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The envelope was posted at Dunfanaghy in County Donegal, Northern Ireland, and received the Irish numeral 188 postmark on the imperforate 'penny star' and on the reverse, two strikes of the double arc backstamp in green on 9th January 1847.
On arrival into the London postal system, a circular receiver’s mark was applied to the reverse in red on the 11th January (code 8). For some reason, not recorded here, the letter could not be delivered to Mr Edwards at 8 Gt Winchester St. and was returned to the Chief Office, where a second circular receiver’s mark was applied to the reverse in red on the 12th January (code H7).
This failed delivery resulted in a 'dumb'1 bishop style inspector’s mark being applied to the front in red (just to the left of the stamp). Associated with this is a small hamburger delivery mark applied to the reverse, also in red, and this is believed to be a tracking device to record the efforts made by the delivery office to deliver the letter. This hamburger mark has a 'B' in the bottom frame line of the mark to identify the postman wielding the handstamp. The mark is timed at 12 NO(on) on 12 January. An inverted mirror image of this mark also occurs on the front of the envelope. It may be assumed that the 12 noon delivery was successful; otherwise one or more further hamburger marks would have recorded additional attempts at delivery. This hamburger shaped mark, normally in red but known in black, with a letter in the bottom frame line is believed to have been in use on undeliverable mail over the period 1844 to 1853.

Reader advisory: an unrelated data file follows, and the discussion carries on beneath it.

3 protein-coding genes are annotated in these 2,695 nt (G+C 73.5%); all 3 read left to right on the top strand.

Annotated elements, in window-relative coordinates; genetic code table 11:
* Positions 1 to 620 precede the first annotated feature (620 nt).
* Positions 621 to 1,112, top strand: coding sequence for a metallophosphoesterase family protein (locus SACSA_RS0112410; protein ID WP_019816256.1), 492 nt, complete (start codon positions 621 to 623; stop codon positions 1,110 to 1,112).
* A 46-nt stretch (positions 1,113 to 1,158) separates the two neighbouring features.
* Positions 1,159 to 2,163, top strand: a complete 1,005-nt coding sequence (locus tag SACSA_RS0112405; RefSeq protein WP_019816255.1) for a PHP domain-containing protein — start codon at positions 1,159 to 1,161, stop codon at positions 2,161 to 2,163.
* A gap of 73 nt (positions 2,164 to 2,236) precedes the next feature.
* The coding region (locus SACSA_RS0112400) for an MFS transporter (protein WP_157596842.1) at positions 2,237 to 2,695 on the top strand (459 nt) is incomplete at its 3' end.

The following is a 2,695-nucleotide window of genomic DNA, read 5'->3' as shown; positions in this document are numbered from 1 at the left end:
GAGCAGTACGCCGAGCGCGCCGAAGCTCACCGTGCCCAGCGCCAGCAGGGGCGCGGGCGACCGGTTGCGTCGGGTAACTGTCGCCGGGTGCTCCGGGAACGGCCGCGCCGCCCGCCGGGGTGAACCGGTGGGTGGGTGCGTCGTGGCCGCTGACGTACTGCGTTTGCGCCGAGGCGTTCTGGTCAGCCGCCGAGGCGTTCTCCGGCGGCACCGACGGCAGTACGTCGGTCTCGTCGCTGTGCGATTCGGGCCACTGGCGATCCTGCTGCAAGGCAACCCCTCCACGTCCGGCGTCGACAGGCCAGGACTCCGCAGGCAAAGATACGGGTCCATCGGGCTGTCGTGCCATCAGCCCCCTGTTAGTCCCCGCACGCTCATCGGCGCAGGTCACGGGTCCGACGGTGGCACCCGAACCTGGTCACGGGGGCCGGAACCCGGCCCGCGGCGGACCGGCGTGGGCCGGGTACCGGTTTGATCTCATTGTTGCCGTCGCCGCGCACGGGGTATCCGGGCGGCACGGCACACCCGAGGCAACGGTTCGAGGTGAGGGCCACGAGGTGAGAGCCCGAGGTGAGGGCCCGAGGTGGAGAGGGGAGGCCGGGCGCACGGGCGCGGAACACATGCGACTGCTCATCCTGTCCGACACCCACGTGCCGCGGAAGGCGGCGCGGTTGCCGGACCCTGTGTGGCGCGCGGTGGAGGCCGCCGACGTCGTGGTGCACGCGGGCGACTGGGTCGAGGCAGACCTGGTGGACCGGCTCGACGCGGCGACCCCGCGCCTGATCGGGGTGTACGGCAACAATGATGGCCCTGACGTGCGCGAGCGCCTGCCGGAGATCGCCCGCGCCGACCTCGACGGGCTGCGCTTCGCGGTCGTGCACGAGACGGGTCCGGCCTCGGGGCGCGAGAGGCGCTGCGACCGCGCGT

The letter enclosed makes reference to the wreck of the ‘Friends’ which ran aground near Innisboffin off the coast of Donegal.
1 Reference to a postmark that gives little information and no date.
9th January 1847
In reply to your note of 5th instant, I beg to state, 1st That Bryan McGhee and his Party did not go off in a boat to save the Crew of the “Friends”, (InnisBofin being a Lee shore). But made their utmost endeavours to get through a heavy surf, with ropes ^ get as near the vessel as pofsible its Blowing a tremendous Gale with Hail and snows – McG(h)ee was nearly drowned by having been swept out by the underdraft of the returning sea, but being a tall stout man he regains his footing and all was right, but the Loss of his Sunday Hat – no doubt there was Great Risque (sic).
2nd The “Friends” was a total wreck and
was sold as she was
Thos Edmonds Esq. for Something
And the only Salvage was £10 to the Innisbofin coastguard crews given by the Master of the “Friends” to remunerate them for their service and cover their expenses, while on the Island attending to the wreck.
3rd Bryan McGhee consisted of himself and 5 others were inhabitants of the Islands where the wreck occurred and not Cgd (Coastguard) men.
Your Very Obedient Servant
C McGlading Lt. RN.
Inspecting Leiut. Coastguard.